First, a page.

Let E, F be Banach spaces, and A(E), B(F) invertible. Assume that the families of operators Ln = Ln(x, y) ∈ (F, E), Mn = Mn(x, y) ∈ (E, F) satisfy the following set of base equations

Ln+1=ALn,xLn=ALn,yLn=A1Ln,Mn+1=BMn,xMn=B1Mn,yMn=BMn,(2.1)
and that (IF + MnLn) is invertible for all n ∈ 𝕑 and all (x, y) ∈ Ω, where Ω is an open subset of2. Then the ℒ(F)-valued function
Vn=B(IF+MnLn)1Mn(ALnLnB1).(2.2)
is a solution of the nc 2d-Toda lattice (1.4) on 𝕑 × Ω.

Theorem 2.1 generalizes [31, Theorem 2.1], where the result was obtained under the additional assumptions [A, B] = 0, which is very restrictive in applicationsb. One of our motivations was a similar generalization obtained for the noncommutative Kadomtsev-Petviashvili equations in [32].

The proof of Theorem 2.1 relies on a rather general tool box of operator identities which is presented in Appendix D.

### Proof.

Let us start with some preparations. To utilize the appendix, we introduce the following operator-functions

S1±(n)=(IE+LnMn)1(A±1LnLnB1),S2±(n)=(IF+MnLn)1(B1MnMnA±1),T1±(n)=(IE+LnMn)1(A±1+LnB1Mn),T2±(n)=(IF+MnLn)1(B1+MnA±1Ln),
and collect the identities needed for the proof.

The first three identities, which follow on applicationc of Lemma D.5, are the derivation rules

xT2+(n)=S2+(n)S1+(n),(2.3a)
yS1+(n)=T1(n)S1+(n),(2.3b)
yS2+(n)=T2(n)S2+(n).(2.3c)

The fourth identity, which followsd from Lemma D.2 a) and Corollary D.3, allows us to handle a certain product of the operator-functions,

S2+(n)T1(n)=T2+(n)S2(n).(2.3d)

We are now in the position to prove Theorem 2.1. Let us begin with the left-hand side of the nc 2d-Toda lattice (1.4). Observe first that

IF+Vn=IF+B(IF+MnLn)1Mn(ALnLnB1)=B(IF+MnLn)1((IF+MnLn)B1+Mn(ALnLnB1))=B(IF+MnLn)1(B1+MnALn)(2.4a)
=B(IF+MnLn)1B1(IF+Mn+1Ln+1).(2.4b)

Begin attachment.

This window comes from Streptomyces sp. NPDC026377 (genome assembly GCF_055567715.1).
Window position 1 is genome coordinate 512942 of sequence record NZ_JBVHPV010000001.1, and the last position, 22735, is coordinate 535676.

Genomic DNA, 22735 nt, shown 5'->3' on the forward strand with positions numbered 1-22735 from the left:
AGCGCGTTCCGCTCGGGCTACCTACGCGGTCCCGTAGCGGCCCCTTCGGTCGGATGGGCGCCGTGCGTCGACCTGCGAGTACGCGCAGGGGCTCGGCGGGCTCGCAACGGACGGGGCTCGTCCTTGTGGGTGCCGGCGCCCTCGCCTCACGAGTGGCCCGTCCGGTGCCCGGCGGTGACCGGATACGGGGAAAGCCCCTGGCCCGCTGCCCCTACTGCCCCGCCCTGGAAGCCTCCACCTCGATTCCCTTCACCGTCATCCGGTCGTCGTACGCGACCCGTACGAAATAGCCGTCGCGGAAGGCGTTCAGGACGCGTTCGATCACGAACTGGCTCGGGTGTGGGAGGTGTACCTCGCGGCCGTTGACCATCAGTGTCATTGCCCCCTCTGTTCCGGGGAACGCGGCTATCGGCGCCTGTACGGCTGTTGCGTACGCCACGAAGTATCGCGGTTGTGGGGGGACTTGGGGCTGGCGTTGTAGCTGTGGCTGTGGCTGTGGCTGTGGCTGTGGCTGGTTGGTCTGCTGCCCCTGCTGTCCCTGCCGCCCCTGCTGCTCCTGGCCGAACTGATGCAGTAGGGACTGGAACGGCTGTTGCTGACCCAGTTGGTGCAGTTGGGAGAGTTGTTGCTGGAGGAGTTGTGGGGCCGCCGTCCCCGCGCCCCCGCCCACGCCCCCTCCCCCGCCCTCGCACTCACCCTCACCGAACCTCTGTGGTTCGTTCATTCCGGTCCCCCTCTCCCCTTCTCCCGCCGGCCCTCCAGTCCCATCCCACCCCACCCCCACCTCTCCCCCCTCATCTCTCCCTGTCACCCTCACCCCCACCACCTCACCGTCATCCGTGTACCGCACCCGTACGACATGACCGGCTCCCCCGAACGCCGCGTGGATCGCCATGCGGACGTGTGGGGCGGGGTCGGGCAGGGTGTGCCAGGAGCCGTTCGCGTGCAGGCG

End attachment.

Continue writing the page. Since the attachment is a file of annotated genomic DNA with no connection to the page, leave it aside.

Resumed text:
Note that (2.4a) implies that

IF+Vn=BT2+(n).(2.4c)

Hence, we find

xVn=x(IF+Vn)=(2.4c)BxT2+(n)=(2.3a)BS2+(n)S1+(n).

Moreover,

(IF+Vn)1BS2±(n)=(2.4b)(IF+Mn+1Ln+1)1B(B1MnMnA±1)=S2±(n+1)(2.5)
so that
(IF+Vn)1xVn=S2+(n+1)S1+(n).

Starting from this identity, and using (2.3b), (2.3c), we get for the left-hand side of the nc 2d-Toda lattice (1.4)

y((IF+Vn)1xVn)=(yS2+(n+1))S1+(n)+S2+(n+1)(yS1+(n))=(T2(n+1)S2+(n+1)S2+(n+1)T1(n))S1+(n).(2.6)

We next turn to the right-hand side of the nc 2d-Toda lattice (1.4). To compute the second term, we use

yielding
(IF+Vn1)1(VnVn1)=(IF+Vn1)1BS2(n1)S1+(n)=(2.5)S2(n)S1+(n).(2.7)

Analogously,

Vn+1Vn=B((IF+Mn+1Ln+1)1Mn+1A(IF+MnLn)1Mn)(ALnLnB1)=B((IF+Mn+1Ln+1)1Mn+1AMn(IE+LnMn)1)(ALnLnB1)=B(IF+Mn+1Ln+1)1(Mn+1A(IE+LnMn)(IF+Mn+1Ln+1)Mn)(IE+LnMn)1(ALnLnB1)=B(IF+Mn+1Ln+1)1(Mn+1AMn)S1+(n)=B(IF+Mn+1Ln+1)1(Mn+1AB1Mn+1)S1+(n)=BS2+(n+1)S1+(n).

Note that (2.4b) implies that (IF + Vn)−1 = (IF + Mn+1Ln+1)−1B(IF + MnLn) B−1 = (IF + Mn+1Ln+1)−1(B + Mn+1A−1Ln+1) B1=T2(n+1)B1, showing

(IF+Vn)1(Vn+1Vn)=T2(n+1)S2+(n+1)S1+(n).(2.8)

Thus, for the right-hand side of the nc 2d-Toda lattice (1.4) we obtain

(IF+Vn)1(IF+Vn+1)(IF+Vn1)1(IF+Vn)=((IF+Vn)1(IF+Vn+1)+IF)((IF+Vn1)1(IF+Vn)+IF)=(IF+Vn)1((IF+Vn+1)(IF+Vn))(IF+Vn1)1((IF+Vn)(IF+Vn1))(2.9)
=(IF+Vn)1(Vn+1Vn)(IF+Vn1)1(VnVn1)=(2.7),(2.8)(T2(n+1)S2+(n+1)+S2(n))S1+(n).(2.10)